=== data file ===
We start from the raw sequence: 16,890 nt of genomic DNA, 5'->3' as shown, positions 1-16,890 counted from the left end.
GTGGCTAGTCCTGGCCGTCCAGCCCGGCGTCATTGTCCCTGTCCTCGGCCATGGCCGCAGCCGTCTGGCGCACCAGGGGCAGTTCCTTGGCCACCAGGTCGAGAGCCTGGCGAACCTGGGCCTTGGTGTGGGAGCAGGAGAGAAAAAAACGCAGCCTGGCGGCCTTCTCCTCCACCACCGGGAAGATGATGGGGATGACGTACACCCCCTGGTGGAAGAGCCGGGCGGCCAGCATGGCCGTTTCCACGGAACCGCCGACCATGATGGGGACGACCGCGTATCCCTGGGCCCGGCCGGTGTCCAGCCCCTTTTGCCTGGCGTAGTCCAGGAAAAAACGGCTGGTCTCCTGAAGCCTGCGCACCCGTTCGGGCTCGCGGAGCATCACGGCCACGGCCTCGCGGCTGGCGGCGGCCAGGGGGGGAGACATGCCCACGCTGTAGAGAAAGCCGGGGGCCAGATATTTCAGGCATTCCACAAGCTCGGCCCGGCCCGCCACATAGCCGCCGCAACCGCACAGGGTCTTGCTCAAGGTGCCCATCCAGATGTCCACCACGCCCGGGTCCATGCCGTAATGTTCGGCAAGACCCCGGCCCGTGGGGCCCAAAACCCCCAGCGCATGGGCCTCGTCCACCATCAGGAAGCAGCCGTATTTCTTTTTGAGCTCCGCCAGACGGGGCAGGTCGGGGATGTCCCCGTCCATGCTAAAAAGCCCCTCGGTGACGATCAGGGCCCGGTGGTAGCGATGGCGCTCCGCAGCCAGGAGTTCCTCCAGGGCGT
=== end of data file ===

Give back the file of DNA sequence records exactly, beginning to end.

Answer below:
We start from the raw sequence: 16,890 nt of genomic DNA, 5'->3' as shown, positions 1-16,890 counted from the left end.
GTGGCTAGTCCTGGCCGTCCAGCCCGGCGTCATTGTCCCTGTCCTCGGCCATGGCCGCAGCCGTCTGGCGCACCAGGGGCAGTTCCTTGGCCACCAGGTCGAGAGCCTGGCGAACCTGGGCCTTGGTGTGGGAGCAGGAGAGAAAAAAACGCAGCCTGGCGGCCTTCTCCTCCACCACCGGGAAGATGATGGGGATGACGTACACCCCCTGGTGGAAGAGCCGGGCGGCCAGCATGGCCGTTTCCACGGAACCGCCGACCATGATGGGGACGACCGCGTATCCCTGGGCCCGGCCGGTGTCCAGCCCCTTTTGCCTGGCGTAGTCCAGGAAAAAACGGCTGGTCTCCTGAAGCCTGCGCACCCGTTCGGGCTCGCGGAGCATCACGGCCACGGCCTCGCGGCTGGCGGCGGCCAGGGGGGGAGACATGCCCACGCTGTAGAGAAAGCCGGGGGCCAGATATTTCAGGCATTCCACAAGCTCGGCCCGGCCCGCCACATAGCCGCCGCAACCGCACAGGGTCTTGCTCAAGGTGCCCATCCAGATGTCCACCACGCCCGGGTCCATGCCGTAATGTTCGGCAAGACCCCGGCCCGTGGGGCCCAAAACCCCCAGCGCATGGGCCTCGTCCACCATCAGGAAGCAGCCGTATTTCTTTTTGAGCTCCGCCAGACGGGGCAGGTCGGGGATGTCCCCGTCCATGCTAAAAAGCCCCTCGGTGACGATCAGGGCCCGGTGGTAGCGATGGCGCTCCGCAGCCAGGAGTTCCTCCAGGGCGT